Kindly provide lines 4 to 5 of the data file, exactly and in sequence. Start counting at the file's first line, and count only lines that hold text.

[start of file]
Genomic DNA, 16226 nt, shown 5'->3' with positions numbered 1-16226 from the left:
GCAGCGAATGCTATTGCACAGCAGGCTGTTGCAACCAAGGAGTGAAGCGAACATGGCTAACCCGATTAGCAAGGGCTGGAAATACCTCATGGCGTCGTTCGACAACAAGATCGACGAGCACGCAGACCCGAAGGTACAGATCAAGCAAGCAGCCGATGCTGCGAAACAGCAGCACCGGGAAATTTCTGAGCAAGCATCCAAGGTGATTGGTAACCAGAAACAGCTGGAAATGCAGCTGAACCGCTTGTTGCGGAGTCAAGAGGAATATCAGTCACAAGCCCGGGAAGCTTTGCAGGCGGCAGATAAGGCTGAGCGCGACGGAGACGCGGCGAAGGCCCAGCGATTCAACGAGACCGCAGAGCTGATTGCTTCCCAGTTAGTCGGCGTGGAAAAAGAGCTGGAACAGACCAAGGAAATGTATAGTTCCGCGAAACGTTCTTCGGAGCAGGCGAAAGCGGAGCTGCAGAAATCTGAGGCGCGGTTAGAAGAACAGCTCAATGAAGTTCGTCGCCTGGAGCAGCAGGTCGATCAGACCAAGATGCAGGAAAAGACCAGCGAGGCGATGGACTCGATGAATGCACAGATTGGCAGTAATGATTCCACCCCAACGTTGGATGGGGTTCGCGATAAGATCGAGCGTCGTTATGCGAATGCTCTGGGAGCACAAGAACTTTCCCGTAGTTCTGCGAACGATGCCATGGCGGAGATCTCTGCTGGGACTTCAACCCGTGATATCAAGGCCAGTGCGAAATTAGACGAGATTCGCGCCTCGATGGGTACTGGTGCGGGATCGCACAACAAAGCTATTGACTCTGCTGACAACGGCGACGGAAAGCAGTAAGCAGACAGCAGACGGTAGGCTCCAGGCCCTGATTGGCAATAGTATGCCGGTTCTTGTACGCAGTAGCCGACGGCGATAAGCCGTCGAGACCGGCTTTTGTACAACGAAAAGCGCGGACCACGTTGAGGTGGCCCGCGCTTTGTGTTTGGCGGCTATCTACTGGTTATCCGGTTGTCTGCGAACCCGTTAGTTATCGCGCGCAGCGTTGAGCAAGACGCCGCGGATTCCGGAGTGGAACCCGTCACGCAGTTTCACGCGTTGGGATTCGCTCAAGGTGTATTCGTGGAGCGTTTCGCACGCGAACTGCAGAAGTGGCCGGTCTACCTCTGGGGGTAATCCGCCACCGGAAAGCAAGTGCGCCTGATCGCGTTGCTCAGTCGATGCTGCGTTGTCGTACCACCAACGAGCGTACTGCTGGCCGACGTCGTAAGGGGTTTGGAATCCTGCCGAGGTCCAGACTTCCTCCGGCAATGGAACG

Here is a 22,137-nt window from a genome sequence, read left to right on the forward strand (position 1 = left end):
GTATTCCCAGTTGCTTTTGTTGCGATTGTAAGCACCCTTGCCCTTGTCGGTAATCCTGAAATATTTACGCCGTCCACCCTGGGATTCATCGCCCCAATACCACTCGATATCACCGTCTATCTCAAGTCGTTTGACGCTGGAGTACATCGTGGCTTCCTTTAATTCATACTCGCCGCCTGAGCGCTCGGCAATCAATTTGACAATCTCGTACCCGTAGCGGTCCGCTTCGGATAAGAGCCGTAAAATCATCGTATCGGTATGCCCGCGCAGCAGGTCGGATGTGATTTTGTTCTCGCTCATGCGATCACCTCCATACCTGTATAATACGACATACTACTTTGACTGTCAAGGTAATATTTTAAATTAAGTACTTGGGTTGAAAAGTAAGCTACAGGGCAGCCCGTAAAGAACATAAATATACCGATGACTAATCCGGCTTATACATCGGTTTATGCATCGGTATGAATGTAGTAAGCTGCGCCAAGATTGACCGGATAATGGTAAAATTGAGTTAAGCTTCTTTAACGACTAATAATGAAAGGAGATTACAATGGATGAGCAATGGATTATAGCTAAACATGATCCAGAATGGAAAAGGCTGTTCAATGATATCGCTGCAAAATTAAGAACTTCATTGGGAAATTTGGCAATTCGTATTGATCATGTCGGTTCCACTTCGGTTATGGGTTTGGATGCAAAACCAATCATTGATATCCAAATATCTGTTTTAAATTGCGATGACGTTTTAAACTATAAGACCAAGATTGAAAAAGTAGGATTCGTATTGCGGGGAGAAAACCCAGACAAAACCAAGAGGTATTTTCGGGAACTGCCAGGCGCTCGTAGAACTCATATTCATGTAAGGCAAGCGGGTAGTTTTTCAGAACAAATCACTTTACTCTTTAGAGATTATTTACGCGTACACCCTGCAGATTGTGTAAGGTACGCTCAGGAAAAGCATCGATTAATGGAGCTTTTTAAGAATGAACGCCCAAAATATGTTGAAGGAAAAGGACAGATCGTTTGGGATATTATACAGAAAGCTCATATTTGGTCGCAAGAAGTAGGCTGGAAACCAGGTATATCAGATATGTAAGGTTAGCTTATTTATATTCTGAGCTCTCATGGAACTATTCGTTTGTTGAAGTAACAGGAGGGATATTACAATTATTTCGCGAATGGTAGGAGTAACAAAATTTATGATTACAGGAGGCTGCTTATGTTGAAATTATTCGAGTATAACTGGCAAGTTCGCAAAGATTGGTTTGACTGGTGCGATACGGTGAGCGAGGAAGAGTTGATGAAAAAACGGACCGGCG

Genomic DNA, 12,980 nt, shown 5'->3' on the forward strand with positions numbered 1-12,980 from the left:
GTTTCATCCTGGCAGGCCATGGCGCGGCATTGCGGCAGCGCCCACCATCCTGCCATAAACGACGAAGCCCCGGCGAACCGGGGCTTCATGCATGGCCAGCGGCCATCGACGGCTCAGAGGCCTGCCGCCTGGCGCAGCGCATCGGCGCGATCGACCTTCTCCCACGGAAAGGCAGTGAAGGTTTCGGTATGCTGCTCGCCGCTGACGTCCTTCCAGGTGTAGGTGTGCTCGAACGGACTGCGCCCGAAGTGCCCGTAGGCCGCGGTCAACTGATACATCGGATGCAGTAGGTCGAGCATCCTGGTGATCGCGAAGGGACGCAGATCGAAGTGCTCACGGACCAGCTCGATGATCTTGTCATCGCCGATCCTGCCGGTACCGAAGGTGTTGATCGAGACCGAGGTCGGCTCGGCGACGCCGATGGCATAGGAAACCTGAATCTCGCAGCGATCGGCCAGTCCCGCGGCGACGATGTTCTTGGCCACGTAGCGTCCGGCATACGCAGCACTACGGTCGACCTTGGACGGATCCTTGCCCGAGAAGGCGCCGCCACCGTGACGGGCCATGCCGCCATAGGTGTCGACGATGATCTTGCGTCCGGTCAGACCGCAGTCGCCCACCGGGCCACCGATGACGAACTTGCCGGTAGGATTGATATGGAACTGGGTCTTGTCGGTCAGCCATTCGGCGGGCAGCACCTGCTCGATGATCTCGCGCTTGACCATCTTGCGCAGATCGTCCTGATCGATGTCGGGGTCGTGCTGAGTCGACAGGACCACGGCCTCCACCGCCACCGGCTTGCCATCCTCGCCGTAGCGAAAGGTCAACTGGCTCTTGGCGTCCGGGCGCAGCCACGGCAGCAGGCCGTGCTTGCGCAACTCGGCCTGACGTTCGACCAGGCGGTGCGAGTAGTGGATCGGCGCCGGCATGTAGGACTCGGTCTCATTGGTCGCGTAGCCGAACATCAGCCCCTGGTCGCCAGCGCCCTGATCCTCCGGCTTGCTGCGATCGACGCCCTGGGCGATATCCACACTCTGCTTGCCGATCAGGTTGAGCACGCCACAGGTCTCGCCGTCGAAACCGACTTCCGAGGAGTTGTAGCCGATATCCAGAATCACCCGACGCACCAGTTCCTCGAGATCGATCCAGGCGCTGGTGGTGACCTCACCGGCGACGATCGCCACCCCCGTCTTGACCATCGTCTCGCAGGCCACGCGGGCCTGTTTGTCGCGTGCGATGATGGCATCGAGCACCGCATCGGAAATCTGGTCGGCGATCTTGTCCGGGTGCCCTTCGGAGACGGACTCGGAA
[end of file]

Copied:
GTATTCCCAGTTGCTTTTGTTGCGATTGTAAGCACCCTTGCCCTTGTCGGTAATCCTGAAATATTTACGCCGTCCACCCTGGGATTCATCGCCCCAATACCACTCGATATCACCGTCTATCTCAAGTCGTTTGACGCTGGAGTACATCGTGGCTTCCTTTAATTCATACTCGCCGCCTGAGCGCTCGGCAATCAATTTGACAATCTCGTACCCGTAGCGGTCCGCTTCGGATAAGAGCCGTAAAATCATCGTATCGGTATGCCCGCGCAGCAGGTCGGATGTGATTTTGTTCTCGCTCATGCGATCACCTCCATACCTGTATAATACGACATACTACTTTGACTGTCAAGGTAATATTTTAAATTAAGTACTTGGGTTGAAAAGTAAGCTACAGGGCAGCCCGTAAAGAACATAAATATACCGATGACTAATCCGGCTTATACATCGGTTTATGCATCGGTATGAATGTAGTAAGCTGCGCCAAGATTGACCGGATAATGGTAAAATTGAGTTAAGCTTCTTTAACGACTAATAATGAAAGGAGATTACAATGGATGAGCAATGGATTATAGCTAAACATGATCCAGAATGGAAAAGGCTGTTCAATGATATCGCTGCAAAATTAAGAACTTCATTGGGAAATTTGGCAATTCGTATTGATCATGTCGGTTCCACTTCGGTTATGGGTTTGGATGCAAAACCAATCATTGATATCCAAATATCTGTTTTAAATTGCGATGACGTTTTAAACTATAAGACCAAGATTGAAAAAGTAGGATTCGTATTGCGGGGAGAAAACCCAGACAAAACCAAGAGGTATTTTCGGGAACTGCCAGGCGCTCGTAGAACTCATATTCATGTAAGGCAAGCGGGTAGTTTTTCAGAACAAATCACTTTACTCTTTAGAGATTATTTACGCGTACACCCTGCAGATTGTGTAAGGTACGCTCAGGAAAAGCATCGATTAATGGAGCTTTTTAAGAATGAACGCCCAAAATATGTTGAAGGAAAAGGACAGATCGTTTGGGATATTATACAGAAAGCTCATATTTGGTCGCAAGAAGTAGGCTGGAAACCAGGTATATCAGATATGTAAGGTTAGCTTATTTATATTCTGAGCTCTCATGGAACTATTCGTTTGTTGAAGTAACAGGAGGGATATTACAATTATTTCGCGAATGGTAGGAGTAACAAAATTTATGATTACAGGAGGCTGCTTATGTTGAAATTATTCGAGTATAACTGGCAAGTTCGCAAAGATTGGTTTGACTGGTGCGATACGGTGAGCGAGGAAGAGTTGATGAAAAAACGGACCGGCG

Genomic DNA, 12,980 nt, shown 5'->3' on the forward strand with positions numbered 1-12,980 from the left: